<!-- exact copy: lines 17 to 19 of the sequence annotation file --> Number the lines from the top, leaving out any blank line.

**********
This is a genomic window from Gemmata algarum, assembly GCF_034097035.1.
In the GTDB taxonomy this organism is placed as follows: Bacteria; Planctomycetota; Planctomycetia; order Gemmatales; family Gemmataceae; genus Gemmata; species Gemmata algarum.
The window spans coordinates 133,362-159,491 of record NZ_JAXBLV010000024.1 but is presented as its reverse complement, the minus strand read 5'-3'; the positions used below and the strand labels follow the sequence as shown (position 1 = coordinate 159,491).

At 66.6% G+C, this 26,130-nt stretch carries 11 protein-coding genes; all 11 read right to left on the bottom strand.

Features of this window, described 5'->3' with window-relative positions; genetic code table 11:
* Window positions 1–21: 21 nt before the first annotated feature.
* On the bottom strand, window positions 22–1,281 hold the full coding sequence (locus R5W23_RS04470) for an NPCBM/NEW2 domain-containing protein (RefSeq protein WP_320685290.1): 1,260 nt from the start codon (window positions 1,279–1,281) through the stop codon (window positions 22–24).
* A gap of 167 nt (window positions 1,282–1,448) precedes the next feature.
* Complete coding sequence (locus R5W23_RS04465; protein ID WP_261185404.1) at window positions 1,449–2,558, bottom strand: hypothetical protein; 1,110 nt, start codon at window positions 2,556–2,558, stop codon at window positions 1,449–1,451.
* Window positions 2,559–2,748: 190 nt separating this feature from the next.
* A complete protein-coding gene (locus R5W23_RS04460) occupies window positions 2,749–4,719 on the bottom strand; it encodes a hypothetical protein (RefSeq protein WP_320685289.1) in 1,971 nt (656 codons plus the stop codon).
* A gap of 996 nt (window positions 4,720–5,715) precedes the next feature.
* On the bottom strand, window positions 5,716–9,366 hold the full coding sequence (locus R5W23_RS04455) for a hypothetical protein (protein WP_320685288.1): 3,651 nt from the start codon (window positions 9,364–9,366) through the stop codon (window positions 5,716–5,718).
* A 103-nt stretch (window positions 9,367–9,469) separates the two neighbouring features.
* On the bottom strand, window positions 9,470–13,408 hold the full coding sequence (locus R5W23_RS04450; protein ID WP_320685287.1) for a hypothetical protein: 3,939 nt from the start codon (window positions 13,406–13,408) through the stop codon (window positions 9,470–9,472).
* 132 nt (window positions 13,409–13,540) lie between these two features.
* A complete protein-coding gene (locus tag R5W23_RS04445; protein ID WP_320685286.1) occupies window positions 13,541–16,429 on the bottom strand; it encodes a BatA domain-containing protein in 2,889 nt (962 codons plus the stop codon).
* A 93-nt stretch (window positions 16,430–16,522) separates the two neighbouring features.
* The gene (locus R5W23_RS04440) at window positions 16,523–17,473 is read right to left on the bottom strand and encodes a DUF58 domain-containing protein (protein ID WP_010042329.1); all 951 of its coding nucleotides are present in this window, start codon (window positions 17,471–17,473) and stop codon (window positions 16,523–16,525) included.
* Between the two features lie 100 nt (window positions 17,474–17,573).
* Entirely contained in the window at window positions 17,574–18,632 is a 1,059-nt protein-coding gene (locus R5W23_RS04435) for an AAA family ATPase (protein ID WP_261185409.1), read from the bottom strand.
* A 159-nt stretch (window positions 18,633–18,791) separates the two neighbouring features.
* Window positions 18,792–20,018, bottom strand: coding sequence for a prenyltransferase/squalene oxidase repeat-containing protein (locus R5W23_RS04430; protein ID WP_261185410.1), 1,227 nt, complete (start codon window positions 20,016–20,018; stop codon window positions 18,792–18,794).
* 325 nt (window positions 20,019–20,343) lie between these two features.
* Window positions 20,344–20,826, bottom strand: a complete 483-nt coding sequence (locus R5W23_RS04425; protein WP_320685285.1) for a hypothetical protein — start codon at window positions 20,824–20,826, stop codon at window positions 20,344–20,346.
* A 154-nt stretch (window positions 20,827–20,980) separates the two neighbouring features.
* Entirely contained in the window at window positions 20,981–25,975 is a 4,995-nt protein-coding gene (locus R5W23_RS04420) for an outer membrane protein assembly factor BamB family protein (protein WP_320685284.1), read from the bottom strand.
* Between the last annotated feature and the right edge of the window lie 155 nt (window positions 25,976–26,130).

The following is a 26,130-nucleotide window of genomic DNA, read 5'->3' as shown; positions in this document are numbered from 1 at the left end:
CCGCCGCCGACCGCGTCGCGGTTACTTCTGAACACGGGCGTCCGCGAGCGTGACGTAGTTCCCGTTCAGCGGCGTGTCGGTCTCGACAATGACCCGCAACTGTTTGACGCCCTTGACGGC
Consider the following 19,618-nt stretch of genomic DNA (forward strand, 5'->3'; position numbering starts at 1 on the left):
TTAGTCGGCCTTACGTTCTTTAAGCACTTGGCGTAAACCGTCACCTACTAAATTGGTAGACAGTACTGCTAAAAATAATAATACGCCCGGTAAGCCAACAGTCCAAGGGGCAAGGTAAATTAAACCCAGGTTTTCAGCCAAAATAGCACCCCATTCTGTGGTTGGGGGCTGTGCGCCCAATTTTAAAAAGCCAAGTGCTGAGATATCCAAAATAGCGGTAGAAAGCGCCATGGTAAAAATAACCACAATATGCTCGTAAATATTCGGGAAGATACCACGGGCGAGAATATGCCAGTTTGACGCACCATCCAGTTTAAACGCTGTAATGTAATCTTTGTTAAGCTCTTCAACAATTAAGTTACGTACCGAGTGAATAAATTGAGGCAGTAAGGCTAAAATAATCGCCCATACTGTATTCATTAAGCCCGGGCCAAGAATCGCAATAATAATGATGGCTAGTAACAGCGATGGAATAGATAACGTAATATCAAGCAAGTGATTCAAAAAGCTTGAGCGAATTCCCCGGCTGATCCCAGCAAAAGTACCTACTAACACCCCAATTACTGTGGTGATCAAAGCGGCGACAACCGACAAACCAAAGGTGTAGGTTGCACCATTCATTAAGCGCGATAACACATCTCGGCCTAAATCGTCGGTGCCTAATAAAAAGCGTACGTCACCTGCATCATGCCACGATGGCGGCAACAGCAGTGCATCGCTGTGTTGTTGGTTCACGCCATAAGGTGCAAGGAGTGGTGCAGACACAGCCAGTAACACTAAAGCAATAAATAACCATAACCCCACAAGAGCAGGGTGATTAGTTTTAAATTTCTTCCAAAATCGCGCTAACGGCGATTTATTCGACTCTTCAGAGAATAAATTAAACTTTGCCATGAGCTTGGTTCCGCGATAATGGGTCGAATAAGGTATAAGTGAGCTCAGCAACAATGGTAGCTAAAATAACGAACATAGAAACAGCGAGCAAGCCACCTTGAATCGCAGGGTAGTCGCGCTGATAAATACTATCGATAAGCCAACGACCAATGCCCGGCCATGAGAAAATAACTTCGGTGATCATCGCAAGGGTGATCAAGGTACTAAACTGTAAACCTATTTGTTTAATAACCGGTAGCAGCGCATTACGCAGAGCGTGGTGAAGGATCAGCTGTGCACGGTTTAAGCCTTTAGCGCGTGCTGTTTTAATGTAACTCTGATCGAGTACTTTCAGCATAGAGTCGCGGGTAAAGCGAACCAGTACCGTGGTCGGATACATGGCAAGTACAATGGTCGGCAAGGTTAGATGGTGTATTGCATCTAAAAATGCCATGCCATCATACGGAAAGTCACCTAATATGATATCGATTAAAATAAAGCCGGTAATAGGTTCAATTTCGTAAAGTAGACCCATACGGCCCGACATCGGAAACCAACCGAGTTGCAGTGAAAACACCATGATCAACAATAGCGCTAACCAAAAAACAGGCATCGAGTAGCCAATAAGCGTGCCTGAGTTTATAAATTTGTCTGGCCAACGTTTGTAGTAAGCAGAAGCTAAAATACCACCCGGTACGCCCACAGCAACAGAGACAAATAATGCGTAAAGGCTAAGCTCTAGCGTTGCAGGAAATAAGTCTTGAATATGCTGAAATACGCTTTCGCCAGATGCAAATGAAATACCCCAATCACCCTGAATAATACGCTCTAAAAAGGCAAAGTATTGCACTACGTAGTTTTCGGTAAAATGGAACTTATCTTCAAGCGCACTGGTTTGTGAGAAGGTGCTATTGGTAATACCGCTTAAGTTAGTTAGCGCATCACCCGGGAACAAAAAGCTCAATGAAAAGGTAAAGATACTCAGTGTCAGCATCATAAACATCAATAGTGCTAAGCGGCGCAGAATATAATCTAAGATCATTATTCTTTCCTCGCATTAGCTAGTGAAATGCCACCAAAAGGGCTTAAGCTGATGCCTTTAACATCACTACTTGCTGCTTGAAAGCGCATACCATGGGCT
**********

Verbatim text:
* A complete protein-coding gene (locus tag R5W23_RS04445; protein ID WP_320685286.1) occupies window positions 13,541–16,429 on the bottom strand; it encodes a BatA domain-containing protein in 2,889 nt (962 codons plus the stop codon).
* A 93-nt stretch (window positions 16,430–16,522) separates the two neighbouring features.
* The gene (locus R5W23_RS04440) at window positions 16,523–17,473 is read right to left on the bottom strand and encodes a DUF58 domain-containing protein (protein ID WP_010042329.1); all 951 of its coding nucleotides are present in this window, start codon (window positions 17,471–17,473) and stop codon (window positions 16,523–16,525) included.